What’s the Real Reason for the Recent Bitcoin Price Spikes (Amid War)?

What’s the Real Reason for the Recent Bitcoin Price Spikes (Amid War)?

The Russian stock market has been consistently plummeting during the Ukraine invasion, slumping as much as 45% on the first day of invasion, marking it the 5th worst plunge in equity market history. MSCI and other major index providers also unplugged Russian stocks from global benchmarks, leading to a complete shutdown of the Russian stock market until a couple of days ago.

The surge can be explained in part by Russians flocking to escape the ruble, after it was announced that Russia would be thrown out of the SWIFT interbank service and its central bank would have its assets seized.

For the first time since the advent of Bitcoin, the cryptocurrency pulled ahead of Russia’s ruble, leading to many investors bailing out on Russian assets in the face of pressurising financial sanctions.

Several discussions have been initiated to discuss the role of cryptocurrencies during the crisis, some centering around its impact on Bitcoin, and others on whether or not Russia can evade sanctions using crypto. While this is a viable option, it might not end well for the Russian government as it would mean giving up significant control over their own monetary system and giving economic power to their people. Besides, there are precautionary measures taken by crypto regulatory bodies to ensure that Russia would for the most part not be able to evade sanctions using only Bitcoin.

As a majority of the populace is losing faith in their fiat currency, it has inevitably created a big pocket of demand for Bitcoin. But can the higher demand be the sole reason for the sudden surge in BTC prices?

Can the Bitcoin price spike be induced by the higher demand?

Since Russia invaded Ukraine, crypto prices rose by 20% and the Ruble dropped by nearly 25%, the parallel timing leading to the assumption that the Bitcoin spike was solely due to the crisis.

Upon closer inspection, could the $4000 spike be caused by Russia?

According to InvestAnswers, the amount of money required to naturally create this spike sums up to a total of $3.8 billion. Though there was a significant spike in the trade volume of the ruble since the invasion, the total added to just $254 million. This is while accounting for the flow of the ruble currency as well as the Euros, which Russian oligarchs presiding in Europe would have used to fund Bitcoin. So considering every possible aspect in the recent outflow of money, this is not enough to be the cause of the big Bitcoin spike.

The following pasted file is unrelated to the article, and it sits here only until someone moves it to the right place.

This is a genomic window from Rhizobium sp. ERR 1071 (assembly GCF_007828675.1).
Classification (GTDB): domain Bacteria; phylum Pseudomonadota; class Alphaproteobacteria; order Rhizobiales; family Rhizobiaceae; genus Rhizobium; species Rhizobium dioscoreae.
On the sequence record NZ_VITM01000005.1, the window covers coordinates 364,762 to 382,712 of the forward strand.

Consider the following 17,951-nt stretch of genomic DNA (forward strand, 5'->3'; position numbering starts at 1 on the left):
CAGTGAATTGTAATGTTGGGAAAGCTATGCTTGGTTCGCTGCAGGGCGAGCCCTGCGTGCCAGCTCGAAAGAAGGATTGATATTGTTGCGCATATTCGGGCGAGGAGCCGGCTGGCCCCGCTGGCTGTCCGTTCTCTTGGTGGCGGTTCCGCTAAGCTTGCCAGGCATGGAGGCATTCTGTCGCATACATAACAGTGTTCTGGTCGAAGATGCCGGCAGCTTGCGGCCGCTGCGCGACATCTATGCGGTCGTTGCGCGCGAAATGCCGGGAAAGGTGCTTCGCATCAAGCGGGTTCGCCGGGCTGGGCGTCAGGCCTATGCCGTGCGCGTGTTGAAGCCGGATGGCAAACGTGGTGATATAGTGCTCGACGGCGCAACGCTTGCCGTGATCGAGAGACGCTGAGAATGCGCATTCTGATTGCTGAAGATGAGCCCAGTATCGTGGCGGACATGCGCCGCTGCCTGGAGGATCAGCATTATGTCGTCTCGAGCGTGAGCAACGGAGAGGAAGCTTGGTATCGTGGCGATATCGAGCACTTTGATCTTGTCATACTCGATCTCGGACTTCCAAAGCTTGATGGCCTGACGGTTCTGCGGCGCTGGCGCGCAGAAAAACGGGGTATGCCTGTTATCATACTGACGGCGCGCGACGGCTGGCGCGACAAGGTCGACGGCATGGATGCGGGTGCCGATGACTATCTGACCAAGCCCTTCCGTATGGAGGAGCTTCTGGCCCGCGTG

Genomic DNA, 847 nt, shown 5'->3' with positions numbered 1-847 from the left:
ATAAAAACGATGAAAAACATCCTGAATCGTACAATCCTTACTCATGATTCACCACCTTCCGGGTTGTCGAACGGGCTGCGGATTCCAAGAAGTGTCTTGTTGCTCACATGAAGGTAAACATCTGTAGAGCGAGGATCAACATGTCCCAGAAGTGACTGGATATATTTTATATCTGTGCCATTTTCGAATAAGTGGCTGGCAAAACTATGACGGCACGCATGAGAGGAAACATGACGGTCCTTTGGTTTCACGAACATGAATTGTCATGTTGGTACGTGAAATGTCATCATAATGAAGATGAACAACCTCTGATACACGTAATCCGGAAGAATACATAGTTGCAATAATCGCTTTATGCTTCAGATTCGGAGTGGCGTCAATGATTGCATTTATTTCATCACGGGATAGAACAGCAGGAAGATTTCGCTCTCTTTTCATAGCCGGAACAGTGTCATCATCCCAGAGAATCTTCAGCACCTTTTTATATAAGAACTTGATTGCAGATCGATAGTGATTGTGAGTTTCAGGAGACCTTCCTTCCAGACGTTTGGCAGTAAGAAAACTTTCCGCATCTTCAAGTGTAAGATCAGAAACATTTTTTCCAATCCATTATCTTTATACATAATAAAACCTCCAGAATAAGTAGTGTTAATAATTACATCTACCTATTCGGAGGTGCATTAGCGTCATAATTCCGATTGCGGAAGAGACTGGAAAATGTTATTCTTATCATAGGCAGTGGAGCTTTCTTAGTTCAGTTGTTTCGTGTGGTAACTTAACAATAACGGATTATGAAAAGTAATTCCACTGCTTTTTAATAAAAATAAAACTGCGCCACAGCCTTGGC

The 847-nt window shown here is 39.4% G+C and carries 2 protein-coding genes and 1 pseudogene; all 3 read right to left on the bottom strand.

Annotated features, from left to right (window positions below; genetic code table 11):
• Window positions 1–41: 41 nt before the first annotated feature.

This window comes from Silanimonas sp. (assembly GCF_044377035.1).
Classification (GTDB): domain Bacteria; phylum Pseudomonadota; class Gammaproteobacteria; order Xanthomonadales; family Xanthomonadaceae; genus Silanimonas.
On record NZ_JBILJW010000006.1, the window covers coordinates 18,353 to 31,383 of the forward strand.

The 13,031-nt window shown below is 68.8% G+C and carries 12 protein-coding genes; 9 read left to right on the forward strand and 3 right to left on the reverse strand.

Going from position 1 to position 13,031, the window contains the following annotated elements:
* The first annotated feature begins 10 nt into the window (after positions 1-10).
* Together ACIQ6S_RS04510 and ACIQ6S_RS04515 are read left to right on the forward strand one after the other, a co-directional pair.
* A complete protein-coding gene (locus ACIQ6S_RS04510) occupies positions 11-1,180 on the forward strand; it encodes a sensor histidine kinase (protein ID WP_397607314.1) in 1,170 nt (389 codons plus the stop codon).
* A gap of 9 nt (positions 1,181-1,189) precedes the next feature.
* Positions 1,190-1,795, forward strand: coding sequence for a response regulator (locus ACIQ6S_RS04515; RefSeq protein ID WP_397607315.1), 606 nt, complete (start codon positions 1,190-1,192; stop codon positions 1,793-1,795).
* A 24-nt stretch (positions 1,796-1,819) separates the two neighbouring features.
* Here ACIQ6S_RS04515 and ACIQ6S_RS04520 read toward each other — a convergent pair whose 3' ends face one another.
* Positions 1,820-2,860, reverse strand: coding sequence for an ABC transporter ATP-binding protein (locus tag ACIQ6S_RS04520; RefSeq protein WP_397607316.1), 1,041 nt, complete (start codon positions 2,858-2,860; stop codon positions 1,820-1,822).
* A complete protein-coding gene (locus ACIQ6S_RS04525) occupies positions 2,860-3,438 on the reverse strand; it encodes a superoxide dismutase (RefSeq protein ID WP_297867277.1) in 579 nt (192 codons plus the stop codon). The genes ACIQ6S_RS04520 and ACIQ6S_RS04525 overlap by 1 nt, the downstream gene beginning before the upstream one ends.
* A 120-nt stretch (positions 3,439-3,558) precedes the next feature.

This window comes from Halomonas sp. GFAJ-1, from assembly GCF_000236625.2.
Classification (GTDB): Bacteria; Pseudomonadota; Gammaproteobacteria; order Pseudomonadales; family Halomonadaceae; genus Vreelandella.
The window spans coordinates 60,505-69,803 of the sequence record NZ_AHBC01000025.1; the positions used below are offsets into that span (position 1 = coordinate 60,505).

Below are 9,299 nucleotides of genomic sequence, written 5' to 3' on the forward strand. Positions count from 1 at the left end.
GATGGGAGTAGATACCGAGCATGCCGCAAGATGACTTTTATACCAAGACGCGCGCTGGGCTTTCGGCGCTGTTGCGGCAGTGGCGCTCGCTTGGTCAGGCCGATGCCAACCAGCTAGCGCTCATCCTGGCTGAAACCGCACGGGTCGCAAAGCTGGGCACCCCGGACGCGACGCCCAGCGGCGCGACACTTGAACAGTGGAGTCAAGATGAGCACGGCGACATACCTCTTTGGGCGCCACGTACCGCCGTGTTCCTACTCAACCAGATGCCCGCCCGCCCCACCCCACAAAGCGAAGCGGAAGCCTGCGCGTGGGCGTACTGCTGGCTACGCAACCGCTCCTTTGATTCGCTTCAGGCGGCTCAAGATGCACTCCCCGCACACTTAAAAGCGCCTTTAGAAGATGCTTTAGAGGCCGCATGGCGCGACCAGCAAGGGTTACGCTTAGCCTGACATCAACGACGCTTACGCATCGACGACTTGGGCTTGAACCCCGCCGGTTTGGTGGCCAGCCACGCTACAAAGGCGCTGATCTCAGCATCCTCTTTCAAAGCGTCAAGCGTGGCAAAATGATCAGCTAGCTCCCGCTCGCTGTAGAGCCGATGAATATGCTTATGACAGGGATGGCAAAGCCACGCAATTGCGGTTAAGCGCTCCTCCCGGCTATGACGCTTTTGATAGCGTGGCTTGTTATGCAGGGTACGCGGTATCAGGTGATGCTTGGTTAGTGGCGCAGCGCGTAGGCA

The Crisis acted as a Catalyst for the rise in BTC prices

Firstly, the BTC market has had a 9% spike since the invasion and has slowly been going back into a risk-on market, after risk-on assets have been clobbered in past weeks, and global economic situations have led to market changes. As major investors feel like the Bitcoin market is being supported by strong influential fundamentals, they have engaged in larger and more profitable trades.

If we take a look at current perpetual funding rates, it will show that there has been a massive negative funding rate since the start of the invasion, which created a short squeeze. This short squeeze resulted in a rapid rise in cryptocurrency prices and acted as a green light for investors, as it indicated positive buying signals for long sellers.

This led to several major hedge fund companies pouring millions of dollars into cryptocurrency. Long-term investors have swooped in to buy more bitcoin at its lowest prices, leading to big losses for short-term Bitcoin holders.

The reason for the short squeeze can clearly be accounted for by the 254 million dollars outflow from Russia and Ukraine. So while it could not have single-handedly created a $4000 spike, the crisis acted as a catalyst for the rise in BTC prices. A domino effect ensued, paving the way for the other factors mentioned above that completely transformed the BTC market since the Russia-Ukraine crisis.



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